- Optical heterodyning in semiconductor photomixers
- Up to 3 THz bandwidth, up to 100 dB dynamic range
- Tunable DFB diode lasers + GaAs or InGaAs photomixers
- Optional: Phase-modulation with fiber stretchers
Continuous-wave (cw) terahertz radiation is obtained by so-called optical heterodyning in high-bandwidth semiconductors: The output of two cw lasers is converted into terahertz radiation, exactly at the difference frequency of the lasers.
The core component is the “photomixer”, a microscopic metal-semiconductor-metal structure. Near-infrared laser light irradiates this structure at two adjacent frequencies. Applying a bias voltage to the metal electrodes generates a photocurrent that oscillates at the beat frequency. An antenna surrounding the photomixer emits an electromagnetic wave – at the terahertz difference frequency. Benefits of this technique include high resolution, spectral selectivity, and superior dynamic-range values.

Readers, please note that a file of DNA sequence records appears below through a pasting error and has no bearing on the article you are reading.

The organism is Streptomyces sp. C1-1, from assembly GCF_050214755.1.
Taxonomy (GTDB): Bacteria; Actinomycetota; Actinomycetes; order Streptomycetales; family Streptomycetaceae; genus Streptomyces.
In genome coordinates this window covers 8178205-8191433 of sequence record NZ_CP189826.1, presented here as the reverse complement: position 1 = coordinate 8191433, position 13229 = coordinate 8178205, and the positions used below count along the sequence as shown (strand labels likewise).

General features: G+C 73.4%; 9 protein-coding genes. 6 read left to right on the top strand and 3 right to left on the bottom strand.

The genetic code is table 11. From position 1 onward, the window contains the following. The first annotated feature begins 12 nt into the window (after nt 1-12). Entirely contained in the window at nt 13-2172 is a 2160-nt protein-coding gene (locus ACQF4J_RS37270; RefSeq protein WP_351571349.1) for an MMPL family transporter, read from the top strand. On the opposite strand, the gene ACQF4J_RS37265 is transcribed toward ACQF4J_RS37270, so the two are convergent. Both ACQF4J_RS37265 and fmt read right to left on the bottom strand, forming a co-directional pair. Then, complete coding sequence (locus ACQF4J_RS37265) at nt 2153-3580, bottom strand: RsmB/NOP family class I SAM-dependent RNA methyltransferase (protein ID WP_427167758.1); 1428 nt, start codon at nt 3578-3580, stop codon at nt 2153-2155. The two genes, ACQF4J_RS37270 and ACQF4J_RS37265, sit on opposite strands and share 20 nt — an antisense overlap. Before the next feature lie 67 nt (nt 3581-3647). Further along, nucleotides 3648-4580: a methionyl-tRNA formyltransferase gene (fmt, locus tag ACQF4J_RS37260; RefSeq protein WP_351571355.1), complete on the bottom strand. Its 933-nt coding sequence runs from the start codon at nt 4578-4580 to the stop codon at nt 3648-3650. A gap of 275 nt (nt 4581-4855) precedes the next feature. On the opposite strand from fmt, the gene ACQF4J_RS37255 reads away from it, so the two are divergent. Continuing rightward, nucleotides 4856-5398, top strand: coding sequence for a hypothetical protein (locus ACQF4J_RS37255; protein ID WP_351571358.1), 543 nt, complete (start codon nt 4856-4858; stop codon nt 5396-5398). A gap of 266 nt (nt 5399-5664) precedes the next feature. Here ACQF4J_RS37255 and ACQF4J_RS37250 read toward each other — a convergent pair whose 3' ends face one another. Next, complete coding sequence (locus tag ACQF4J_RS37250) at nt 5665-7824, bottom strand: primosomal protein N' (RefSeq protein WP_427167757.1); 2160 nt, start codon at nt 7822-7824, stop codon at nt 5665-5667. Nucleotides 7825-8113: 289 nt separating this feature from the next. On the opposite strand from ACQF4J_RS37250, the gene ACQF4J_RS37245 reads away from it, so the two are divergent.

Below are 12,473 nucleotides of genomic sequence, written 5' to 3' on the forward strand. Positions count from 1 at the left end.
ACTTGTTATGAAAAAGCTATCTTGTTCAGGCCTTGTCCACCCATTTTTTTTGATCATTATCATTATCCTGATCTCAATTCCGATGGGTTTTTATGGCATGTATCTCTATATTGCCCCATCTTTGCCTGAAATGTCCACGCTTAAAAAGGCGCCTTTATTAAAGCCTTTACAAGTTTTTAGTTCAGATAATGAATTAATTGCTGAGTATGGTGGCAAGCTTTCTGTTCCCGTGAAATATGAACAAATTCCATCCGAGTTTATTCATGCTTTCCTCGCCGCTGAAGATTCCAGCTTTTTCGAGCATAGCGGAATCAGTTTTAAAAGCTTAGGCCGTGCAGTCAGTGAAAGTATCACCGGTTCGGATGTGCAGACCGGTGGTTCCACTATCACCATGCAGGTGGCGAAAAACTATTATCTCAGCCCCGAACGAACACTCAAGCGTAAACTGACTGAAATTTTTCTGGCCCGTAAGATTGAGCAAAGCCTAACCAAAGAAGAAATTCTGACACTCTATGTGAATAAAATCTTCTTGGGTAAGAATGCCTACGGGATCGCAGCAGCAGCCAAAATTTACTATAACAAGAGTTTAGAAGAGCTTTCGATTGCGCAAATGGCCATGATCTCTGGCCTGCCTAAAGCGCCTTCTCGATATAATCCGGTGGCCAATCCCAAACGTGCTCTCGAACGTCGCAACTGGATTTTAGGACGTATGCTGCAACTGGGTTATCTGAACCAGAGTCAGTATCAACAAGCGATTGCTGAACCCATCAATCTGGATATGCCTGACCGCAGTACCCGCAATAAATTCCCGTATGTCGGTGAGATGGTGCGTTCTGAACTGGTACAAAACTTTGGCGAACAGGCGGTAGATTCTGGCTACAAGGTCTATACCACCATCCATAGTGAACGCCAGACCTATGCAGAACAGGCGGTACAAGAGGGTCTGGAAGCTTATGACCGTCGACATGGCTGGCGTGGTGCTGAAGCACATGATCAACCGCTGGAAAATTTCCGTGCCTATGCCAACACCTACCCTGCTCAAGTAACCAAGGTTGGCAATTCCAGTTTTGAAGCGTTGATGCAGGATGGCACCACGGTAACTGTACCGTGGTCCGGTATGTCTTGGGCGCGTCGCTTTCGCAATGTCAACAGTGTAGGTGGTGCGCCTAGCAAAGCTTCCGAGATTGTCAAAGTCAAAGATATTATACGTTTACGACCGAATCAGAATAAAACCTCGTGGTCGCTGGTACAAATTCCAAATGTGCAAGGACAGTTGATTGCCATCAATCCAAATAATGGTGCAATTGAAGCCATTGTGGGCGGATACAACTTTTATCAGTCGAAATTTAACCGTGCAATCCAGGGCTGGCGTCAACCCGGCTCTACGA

State-of-the-art photomixers are based on either GaAs or InGaAs/InP and require laser wavelengths below the semiconductor bandgap (i.e. around 0.8 µm or 1.5 µm, respectively). TOPTICA’s TeraScan systems combine precisely tunable diode lasers, digital control electronics, and latest GaAs or InGaAs photomixer technology.
On the laser side, the systems include distributed-feedback (DFB) diodes. These diodes comprise a grating structure within the active section of the semiconductor, restricting the laser emission to a single longitudinal mode. Thermal tuning of the grating pitch yields very wide continuous frequency scans (typ. > 1000 GHz / diode). By selecting two DFB diodes with appropriate wavelength offset, one can tune the terahertz difference frequency continuously, e.g. from 0 to 2 THz.